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Own your name
Come up with a name for your business. Then check out USPTO.gov, the government's trademark office, and Trademarkia.com to see if someone's already grabbed it. If not, you can register it through Trademarkia.com for as little as $159 plus the government's filing fee. You'll save hundreds of dollars over the cost of a business attorney's hourly fee.
Capture future Customers
Don't wait until you've already built out your product or retail space before you start collecting customers' names and information. With LaunchRock, you can put up and host a simple "coming soon" page for your business in less time than it takes to finish a cup of coffee -- and it's free. Use the page to promote your venture among friends, family, neighbors and former colleagues who, with any luck, will share it with their networks. At the very least, you want to capture a database of e-mail addresses from potential customers to whom you can send an "open for business" announcement when the time comes.
Build a website
According to stat site Statistic Brain, up to half of small businesses don't have a website. That's not acceptable.
You need to create one with your company's name in the URL. You can set up a semicustomized site with either WordPress or Weebly; both have plug-in features that will allow you to easily stake your claim on the web. Once your site is launched, double-check to see that your business appears in multiple online directories and is categorized correctly. (For example, you don't want your restaurant showing up as a grocery store.) Find a list of the top 50 directories at HubSpot.com.
License and registration, please
The regulatory paperwork, aka red tape, needed to register, license and permit a new business can stall or stop entrepreneurs in their tracks. Enter License123.com, which charges $50 to help locate, complete and file all necessary operational licenses and permit forms. The service enables business owners to avoid underfiling fees (up to $2,500 a pop) from missing paperwork and notes renewal deadlines in the coming years.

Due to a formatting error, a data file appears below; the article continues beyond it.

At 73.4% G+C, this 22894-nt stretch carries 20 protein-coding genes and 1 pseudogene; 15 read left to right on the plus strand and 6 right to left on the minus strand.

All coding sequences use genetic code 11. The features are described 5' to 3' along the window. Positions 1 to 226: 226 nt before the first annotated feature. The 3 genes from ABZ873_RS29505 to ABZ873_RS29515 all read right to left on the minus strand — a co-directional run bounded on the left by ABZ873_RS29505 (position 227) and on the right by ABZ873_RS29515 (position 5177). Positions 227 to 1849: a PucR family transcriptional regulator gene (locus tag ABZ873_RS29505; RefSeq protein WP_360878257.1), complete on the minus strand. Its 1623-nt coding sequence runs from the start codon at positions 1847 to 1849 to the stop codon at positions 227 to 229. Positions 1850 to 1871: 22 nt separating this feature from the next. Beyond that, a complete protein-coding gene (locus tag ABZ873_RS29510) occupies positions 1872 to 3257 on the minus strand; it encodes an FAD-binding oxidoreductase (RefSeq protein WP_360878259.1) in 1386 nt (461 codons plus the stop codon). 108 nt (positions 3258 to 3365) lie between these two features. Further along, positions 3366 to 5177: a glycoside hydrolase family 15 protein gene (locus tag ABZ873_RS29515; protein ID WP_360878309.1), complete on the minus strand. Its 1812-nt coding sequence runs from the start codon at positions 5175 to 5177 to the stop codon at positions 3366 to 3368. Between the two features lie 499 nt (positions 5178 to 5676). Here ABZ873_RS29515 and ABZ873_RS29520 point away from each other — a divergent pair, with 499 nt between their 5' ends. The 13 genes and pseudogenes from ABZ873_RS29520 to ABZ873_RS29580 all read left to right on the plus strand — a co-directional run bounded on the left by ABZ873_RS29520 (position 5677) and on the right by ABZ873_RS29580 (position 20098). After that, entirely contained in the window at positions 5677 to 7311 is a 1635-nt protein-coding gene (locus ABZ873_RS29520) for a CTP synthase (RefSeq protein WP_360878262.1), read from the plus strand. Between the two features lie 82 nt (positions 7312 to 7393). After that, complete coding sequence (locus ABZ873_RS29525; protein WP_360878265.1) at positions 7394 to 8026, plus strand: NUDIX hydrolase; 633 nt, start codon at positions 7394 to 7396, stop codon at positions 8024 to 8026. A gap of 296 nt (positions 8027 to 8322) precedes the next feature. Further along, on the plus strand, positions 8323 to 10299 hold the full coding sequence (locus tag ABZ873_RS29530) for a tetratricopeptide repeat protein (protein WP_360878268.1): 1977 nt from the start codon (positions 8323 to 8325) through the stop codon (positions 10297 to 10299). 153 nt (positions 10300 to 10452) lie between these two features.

Join a group
Depending on the type of business you're launching, there may be an incubator in your region to apply to. If you pass muster, you'll gain access to low-cost rent, shared business services and expertise and, most important, the possibility of financing. According to the National Business Incubation Association, about 80 percent of incubators provide formal or informal access to seed capital in the form of bank loans and noncommercial loans; about 67 percent provide it in the form of angel or venture capital investors. Be aware that incubators are not the exclusive domain of tech-based companies. Oakland, Calif.'s Popuphood is an incubator focused on revitalizing retail in urban neighborhoods. You can find more industry- and market-specific incubators in the U.S. among the roughly 1,250 listed at NBIA.org.
PayPal is fine, but there are less expensive ways to process customer payments. Intuit's GoPayment provides a free card swiper that plugs into an iPhone, iPad or Android phone, turning the device into a POS system that syncs with Intuit's QuickBooks accounting software. (Rates for swiped and keyed transactions differ depending on plan type.) Starting small? Consider Dwolla. Payments under $10 cost nothing to process; those over $10 cost just 25 cents.